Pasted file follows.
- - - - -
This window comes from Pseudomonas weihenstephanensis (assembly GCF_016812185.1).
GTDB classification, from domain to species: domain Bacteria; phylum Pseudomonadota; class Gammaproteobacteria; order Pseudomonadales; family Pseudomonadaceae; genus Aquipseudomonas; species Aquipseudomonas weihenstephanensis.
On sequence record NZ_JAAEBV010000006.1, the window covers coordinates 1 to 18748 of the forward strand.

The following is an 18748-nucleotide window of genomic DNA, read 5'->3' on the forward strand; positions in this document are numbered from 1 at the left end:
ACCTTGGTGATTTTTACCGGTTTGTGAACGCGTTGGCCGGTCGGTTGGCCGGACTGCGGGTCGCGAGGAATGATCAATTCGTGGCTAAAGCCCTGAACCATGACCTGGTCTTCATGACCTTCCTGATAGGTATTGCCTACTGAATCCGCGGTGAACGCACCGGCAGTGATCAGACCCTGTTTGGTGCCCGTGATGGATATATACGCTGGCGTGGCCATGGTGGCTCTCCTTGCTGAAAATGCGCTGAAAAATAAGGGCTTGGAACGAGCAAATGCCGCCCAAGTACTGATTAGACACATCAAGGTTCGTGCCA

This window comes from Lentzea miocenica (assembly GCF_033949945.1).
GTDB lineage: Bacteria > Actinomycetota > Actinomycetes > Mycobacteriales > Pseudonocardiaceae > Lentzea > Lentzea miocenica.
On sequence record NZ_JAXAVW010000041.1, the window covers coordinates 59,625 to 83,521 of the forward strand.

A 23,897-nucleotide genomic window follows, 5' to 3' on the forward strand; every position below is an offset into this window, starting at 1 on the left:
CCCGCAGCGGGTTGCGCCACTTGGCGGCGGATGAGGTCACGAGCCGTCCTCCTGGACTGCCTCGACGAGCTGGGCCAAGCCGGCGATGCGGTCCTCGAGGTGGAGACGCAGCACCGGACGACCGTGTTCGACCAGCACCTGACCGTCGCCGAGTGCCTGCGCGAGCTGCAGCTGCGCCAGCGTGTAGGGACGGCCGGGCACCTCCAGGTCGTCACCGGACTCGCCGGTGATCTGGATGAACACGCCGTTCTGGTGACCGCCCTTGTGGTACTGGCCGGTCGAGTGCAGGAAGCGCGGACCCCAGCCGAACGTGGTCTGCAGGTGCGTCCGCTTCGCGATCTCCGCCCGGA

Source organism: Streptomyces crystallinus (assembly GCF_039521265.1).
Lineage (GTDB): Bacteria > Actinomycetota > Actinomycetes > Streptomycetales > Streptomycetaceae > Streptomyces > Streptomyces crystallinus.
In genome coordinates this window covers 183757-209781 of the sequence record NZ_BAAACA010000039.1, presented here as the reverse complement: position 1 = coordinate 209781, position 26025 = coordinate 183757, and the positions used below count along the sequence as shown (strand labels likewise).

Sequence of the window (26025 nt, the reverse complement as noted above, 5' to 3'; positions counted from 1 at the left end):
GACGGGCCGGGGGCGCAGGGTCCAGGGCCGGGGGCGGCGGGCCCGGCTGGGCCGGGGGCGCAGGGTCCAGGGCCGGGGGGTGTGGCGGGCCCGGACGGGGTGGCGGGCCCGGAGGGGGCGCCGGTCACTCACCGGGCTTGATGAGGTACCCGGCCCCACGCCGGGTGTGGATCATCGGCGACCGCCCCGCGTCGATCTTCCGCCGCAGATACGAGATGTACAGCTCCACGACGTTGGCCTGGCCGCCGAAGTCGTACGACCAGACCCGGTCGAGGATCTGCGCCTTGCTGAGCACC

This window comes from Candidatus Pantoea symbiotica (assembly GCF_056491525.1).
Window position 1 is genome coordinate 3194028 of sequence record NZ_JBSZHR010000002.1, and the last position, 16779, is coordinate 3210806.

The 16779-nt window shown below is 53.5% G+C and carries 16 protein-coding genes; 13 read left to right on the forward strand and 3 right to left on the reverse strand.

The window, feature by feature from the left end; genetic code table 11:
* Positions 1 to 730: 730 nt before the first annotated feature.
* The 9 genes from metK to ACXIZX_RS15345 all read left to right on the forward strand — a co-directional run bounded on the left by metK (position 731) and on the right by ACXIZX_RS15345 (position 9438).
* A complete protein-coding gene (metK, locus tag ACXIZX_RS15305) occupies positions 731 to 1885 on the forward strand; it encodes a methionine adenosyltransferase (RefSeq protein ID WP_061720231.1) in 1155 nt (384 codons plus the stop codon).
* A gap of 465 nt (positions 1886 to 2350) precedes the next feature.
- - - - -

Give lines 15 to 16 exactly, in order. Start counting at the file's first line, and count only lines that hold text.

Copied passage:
GACGGGCCGGGGGCGCAGGGTCCAGGGCCGGGGGCGGCGGGCCCGGCTGGGCCGGGGGCGCAGGGTCCAGGGCCGGGGGGTGTGGCGGGCCCGGACGGGGTGGCGGGCCCGGAGGGGGCGCCGGTCACTCACCGGGCTTGATGAGGTACCCGGCCCCACGCCGGGTGTGGATCATCGGCGACCGCCCCGCGTCGATCTTCCGCCGCAGATACGAGATGTACAGCTCCACGACGTTGGCCTGGCCGCCGAAGTCGTACGACCAGACCCGGTCGAGGATCTGCGCCTTGCTGAGCACC

This window comes from Candidatus Pantoea symbiotica (assembly GCF_056491525.1).